But the wording of the bills in question – from Kansas to Arizona – is a veritable, icy piste for widespread religious discrimination. And that’s for an obvious reason. If legislatures were to craft bills specifically allowing discrimination only in the case of services for weddings for gay couples, as Erickson says he wants, it would seem not only bizarre but obviously unconstitutional – clearly targeting a named minority for legal discrimination. So they had to broaden it, and in broadening it, came careening into their own double standards. Allow a religious exemption for interacting with gays, and you beg the question: why not other types of sinners? If the principle is not violating sincere religious belief, then discriminating against the divorced or those who use contraception would naturally follow. I’ve yet to read an argument about these laws that shows they cannot have that broad effect.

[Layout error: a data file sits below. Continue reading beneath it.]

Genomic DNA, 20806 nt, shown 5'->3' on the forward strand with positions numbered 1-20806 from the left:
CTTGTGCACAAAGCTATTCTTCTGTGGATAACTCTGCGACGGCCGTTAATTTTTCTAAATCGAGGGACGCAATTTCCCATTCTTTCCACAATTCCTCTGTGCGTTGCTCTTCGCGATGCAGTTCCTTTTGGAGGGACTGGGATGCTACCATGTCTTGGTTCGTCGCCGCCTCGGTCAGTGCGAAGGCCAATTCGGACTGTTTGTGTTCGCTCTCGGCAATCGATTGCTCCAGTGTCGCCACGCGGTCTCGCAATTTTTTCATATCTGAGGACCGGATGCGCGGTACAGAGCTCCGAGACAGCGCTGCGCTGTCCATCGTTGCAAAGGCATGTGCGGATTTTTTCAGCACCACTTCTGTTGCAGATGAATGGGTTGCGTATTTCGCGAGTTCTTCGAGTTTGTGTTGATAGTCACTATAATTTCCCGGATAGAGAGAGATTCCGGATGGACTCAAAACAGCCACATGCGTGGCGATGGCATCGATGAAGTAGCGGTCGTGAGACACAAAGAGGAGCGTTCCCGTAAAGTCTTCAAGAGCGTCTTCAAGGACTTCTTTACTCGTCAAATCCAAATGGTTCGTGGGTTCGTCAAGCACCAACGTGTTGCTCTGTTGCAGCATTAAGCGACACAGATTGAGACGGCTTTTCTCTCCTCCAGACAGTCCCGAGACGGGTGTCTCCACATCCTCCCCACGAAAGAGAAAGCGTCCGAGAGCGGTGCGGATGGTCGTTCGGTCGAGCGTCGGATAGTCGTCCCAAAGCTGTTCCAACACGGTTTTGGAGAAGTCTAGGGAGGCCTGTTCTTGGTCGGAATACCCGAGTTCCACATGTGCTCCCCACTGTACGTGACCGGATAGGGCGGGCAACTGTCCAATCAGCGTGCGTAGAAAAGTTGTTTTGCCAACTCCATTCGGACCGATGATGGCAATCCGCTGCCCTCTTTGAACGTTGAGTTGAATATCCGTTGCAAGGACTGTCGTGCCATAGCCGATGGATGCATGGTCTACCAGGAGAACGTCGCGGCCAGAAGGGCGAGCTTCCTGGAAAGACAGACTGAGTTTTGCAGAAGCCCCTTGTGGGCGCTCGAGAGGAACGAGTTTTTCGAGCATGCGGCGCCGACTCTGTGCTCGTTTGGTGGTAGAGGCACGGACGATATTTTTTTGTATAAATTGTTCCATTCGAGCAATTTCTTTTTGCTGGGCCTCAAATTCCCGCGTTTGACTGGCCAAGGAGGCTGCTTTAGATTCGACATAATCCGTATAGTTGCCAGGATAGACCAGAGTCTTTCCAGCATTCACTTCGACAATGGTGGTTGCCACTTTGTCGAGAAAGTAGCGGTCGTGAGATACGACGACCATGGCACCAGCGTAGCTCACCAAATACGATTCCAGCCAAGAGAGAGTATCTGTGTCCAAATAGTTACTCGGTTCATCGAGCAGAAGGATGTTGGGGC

But here’s where Erick has a point:
It boggles my mind to think any Christian should want the government to force their [pro-gay] view of Christianity on another believer.
That’s my feeling too. I would never want to coerce any fundamentalist to provide services for my wedding – or anything else for that matter – if it made them in any way uncomfortable. The idea of suing these businesses to force them to provide services they are clearly uncomfortable providing is anathema to me. I think it should be repellent to the gay rights movement as well.
Erickson, Sullivan, and Gay Discrimination
I don't read Andrew Sullivan very often these days, but here's a worthwhile piece on discrimination laws: